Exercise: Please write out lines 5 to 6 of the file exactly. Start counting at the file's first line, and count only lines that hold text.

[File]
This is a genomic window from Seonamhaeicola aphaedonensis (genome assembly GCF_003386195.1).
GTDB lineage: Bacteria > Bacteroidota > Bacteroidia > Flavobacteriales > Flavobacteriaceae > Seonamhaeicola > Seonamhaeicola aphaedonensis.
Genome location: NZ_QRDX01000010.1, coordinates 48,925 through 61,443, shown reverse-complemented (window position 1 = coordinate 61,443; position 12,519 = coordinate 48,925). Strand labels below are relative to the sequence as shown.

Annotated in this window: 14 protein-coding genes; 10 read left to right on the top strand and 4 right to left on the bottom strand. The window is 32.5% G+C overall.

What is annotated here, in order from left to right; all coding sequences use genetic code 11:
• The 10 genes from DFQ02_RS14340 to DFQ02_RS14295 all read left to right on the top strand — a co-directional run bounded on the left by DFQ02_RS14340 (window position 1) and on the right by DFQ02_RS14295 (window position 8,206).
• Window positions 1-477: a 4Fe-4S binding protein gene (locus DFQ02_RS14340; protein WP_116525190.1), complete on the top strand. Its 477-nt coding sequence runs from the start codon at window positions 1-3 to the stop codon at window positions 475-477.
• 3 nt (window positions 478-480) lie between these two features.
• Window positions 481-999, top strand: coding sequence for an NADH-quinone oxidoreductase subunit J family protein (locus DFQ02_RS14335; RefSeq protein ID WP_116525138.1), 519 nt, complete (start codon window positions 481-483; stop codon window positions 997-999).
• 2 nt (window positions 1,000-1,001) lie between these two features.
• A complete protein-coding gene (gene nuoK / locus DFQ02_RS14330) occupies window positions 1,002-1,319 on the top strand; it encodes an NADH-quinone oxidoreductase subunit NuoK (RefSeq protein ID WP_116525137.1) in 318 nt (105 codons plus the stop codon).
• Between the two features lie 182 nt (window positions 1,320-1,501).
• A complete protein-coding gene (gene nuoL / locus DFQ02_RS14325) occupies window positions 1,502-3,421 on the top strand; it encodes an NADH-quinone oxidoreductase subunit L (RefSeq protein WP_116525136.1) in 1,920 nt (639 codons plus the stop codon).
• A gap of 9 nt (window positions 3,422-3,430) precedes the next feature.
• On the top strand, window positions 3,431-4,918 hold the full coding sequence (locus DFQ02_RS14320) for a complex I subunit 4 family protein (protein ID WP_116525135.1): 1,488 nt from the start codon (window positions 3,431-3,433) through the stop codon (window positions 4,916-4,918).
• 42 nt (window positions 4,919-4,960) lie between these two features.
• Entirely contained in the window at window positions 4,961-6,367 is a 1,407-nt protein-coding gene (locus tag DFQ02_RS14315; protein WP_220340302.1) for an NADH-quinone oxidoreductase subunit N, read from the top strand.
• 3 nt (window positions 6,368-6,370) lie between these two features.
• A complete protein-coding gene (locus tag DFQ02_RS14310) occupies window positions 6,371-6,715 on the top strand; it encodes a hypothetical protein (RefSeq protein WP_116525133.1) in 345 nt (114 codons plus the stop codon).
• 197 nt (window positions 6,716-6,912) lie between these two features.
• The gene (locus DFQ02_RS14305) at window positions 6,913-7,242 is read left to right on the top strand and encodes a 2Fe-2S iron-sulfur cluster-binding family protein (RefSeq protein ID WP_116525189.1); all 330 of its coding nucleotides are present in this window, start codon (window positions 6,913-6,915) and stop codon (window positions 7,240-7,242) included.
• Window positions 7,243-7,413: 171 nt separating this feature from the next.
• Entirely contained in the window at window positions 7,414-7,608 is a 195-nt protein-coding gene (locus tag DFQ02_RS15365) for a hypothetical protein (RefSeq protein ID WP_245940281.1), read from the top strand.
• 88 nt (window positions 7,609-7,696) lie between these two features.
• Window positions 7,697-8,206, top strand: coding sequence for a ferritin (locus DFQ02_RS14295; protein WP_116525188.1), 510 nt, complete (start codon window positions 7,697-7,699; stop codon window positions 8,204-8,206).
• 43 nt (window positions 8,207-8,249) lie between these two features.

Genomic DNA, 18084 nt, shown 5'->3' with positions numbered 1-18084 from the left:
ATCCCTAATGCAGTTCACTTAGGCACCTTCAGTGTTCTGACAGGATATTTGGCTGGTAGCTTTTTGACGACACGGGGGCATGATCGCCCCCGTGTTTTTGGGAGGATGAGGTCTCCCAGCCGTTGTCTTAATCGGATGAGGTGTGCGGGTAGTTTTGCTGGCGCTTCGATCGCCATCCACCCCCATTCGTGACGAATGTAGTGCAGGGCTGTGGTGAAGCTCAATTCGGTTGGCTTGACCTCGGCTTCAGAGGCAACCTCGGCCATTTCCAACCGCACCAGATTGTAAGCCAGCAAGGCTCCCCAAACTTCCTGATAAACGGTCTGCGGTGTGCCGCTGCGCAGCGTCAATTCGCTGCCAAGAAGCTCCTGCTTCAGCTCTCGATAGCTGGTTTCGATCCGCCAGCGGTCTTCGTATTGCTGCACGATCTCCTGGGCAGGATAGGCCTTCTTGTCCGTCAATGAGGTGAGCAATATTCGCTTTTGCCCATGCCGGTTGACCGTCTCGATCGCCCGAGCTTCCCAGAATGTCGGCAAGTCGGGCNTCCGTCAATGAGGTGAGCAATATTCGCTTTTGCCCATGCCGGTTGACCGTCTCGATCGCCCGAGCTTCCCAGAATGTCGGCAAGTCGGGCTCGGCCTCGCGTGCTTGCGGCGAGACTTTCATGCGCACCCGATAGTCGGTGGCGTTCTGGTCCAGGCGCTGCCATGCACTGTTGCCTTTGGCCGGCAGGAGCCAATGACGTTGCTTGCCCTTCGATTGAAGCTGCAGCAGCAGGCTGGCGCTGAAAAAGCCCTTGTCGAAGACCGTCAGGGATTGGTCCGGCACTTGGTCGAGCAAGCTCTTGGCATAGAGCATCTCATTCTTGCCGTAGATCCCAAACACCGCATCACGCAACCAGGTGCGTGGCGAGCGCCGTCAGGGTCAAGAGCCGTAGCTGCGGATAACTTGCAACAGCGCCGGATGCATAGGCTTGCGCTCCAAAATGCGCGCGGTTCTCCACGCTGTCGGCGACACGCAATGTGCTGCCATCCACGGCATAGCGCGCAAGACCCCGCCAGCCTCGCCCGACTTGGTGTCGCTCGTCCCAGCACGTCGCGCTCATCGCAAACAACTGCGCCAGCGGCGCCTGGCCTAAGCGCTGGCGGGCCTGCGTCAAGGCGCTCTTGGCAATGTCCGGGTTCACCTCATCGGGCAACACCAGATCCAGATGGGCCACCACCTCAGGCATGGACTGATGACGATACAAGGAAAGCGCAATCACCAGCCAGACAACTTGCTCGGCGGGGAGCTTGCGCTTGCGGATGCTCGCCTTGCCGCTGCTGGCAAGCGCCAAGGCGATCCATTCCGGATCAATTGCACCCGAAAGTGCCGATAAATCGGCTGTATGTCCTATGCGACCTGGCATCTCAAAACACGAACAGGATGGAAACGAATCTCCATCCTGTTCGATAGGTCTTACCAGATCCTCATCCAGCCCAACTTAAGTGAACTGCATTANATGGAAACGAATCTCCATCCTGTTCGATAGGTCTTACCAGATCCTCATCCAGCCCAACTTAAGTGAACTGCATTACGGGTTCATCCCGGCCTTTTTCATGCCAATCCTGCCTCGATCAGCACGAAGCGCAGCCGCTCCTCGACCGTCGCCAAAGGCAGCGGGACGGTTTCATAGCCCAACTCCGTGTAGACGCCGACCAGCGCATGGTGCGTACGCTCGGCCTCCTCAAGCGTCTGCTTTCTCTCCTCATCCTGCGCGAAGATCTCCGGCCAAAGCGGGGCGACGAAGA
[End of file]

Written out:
What is annotated here, in order from left to right; all coding sequences use genetic code 11:
• The 10 genes from DFQ02_RS14340 to DFQ02_RS14295 all read left to right on the top strand — a co-directional run bounded on the left by DFQ02_RS14340 (window position 1) and on the right by DFQ02_RS14295 (window position 8,206).